From 1910 to 1921, Gibbons fought 106 fights without an official loss, facing all the top contenders of the day. Notice that the word, “contenders” and not “champions” was used here. It is a historical fact, that three world champions publicly evaded Mike Gibbons like a leper. They were George Chip, Al McCoy, and Frank Klaus. And these weren’t just cases of wise managers protecting their champions (although that was true), Chip, McCoy, and Klaus wanted nothing to do with Gibbons themselves. Gibbons was commonly called the “uncrowned champion,” as none would fight him with their titles at stake. Chip fought Gibbons three times, but not until years after his title reign was over. McCoy faced Mike once, and one time was enough to convince him that he best never do it again, as Gibbons gave McCoy a boxing lesson over 12 rounds. McCoy won the Middleweight crown from Chip just two months after his loss to Gibbons, but with his butt (and his ego) still sore from the whipping he had incurred from the St. Paul Phantom, he never looked Gibbons’ way again. No one wanted to fight Gibbons. Why? Well, first off…you were probably going to lose. Secondly, you were going to look wholly unskilled in the process, throwing your best stuff and rarely connecting. And last, but not least; Gibbons was dangerous. Unlike the vast majority of history’s defensive gurus, Gibbons had a bit of a punch. He could hurt you; especially with his right.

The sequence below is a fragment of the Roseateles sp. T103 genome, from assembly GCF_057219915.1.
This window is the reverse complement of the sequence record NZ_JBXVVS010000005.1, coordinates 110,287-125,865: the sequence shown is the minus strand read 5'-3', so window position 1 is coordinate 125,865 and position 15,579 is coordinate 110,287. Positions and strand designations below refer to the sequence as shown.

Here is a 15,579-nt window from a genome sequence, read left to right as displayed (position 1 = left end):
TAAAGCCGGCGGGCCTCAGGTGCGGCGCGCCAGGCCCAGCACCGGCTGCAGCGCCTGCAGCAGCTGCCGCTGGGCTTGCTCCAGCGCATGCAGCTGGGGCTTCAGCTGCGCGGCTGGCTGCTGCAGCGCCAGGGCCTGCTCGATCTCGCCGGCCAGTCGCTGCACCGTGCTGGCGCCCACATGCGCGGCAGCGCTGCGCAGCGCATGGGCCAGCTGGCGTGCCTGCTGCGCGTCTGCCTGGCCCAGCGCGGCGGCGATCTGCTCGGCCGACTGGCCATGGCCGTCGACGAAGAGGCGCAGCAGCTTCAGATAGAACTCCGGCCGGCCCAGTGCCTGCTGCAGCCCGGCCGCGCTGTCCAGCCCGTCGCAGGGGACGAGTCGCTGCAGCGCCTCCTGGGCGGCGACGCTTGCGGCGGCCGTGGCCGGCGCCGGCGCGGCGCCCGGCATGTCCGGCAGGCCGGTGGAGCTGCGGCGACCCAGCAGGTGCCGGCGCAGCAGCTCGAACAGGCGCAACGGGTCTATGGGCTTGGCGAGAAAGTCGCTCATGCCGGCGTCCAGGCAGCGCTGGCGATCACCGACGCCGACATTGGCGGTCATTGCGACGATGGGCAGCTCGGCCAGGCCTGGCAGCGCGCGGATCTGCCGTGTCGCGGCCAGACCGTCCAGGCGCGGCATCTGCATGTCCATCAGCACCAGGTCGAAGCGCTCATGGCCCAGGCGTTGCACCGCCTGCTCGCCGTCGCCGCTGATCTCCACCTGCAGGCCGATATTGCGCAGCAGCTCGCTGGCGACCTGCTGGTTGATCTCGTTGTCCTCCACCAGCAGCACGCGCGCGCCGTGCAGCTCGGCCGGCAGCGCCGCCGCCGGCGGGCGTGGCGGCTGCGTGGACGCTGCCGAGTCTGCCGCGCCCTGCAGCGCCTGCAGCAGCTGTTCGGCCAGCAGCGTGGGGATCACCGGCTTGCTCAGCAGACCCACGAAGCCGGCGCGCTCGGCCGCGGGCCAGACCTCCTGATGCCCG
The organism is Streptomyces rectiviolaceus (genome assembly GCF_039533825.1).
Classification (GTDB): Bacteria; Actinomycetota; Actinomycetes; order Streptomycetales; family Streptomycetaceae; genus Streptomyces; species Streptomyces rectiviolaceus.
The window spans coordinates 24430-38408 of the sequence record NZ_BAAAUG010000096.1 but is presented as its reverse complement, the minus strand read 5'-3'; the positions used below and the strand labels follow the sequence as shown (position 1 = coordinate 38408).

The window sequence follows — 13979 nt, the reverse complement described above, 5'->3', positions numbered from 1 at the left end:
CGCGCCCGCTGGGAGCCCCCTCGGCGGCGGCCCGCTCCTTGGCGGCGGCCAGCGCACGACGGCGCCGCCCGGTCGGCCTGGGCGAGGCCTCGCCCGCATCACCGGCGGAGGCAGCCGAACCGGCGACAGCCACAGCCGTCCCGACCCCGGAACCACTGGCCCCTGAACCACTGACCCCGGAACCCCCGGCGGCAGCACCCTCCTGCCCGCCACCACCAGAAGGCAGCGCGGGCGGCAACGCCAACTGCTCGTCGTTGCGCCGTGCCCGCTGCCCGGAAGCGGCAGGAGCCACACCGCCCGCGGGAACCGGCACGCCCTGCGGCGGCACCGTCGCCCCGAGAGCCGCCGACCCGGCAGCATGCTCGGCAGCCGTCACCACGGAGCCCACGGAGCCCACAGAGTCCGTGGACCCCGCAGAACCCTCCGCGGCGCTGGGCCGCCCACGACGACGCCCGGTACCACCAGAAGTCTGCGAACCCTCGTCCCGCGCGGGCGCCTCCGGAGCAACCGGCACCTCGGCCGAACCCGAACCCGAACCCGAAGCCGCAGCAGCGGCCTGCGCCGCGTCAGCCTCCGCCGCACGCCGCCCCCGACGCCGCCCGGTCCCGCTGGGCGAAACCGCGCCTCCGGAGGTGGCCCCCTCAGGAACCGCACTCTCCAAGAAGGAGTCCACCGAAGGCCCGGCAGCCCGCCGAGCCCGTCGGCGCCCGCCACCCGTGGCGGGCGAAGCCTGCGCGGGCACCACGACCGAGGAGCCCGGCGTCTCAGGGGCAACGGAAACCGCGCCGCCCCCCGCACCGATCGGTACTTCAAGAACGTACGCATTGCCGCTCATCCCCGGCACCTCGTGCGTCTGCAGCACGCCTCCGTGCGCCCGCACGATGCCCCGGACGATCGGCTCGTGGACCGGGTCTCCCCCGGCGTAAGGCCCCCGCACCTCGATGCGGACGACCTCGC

Indeed, the man known throughout the globe during the first quarter of the 20th Century as the greatest defensive genius of his time, also possessed a top-rate offense as well. Unlike most defensive guru’s who seem to lack a punch, the same cannot be said of Gibbons. In matches where he knew he would have an official verdict, he ended things more than half of the time-an impressive KO ratio to be sure. In Gibbons’ own words in 1919 before his super-fight against Mike O’Dowd, “I am a boxer, and almost without exception all my matches have been boxing matches of the no-decision variety. I have been employed by various clubs to display such skill as I have as a boxer, and it never has been part of my agreement to knock out my opponents. The men I have met have been in the same business; like me, they make their living at it, and I have on many occasions outpointed opponents whom, perhaps I could have stopped if had I wanted to. But I never could see the necessity for trying to win all my fights in this way. So, because of this, my record is not so impressive as those of other boxers who try to make every round the last one of their bouts. On several occasions though, I have tried to stop my opponents, and generally I have succeeded.”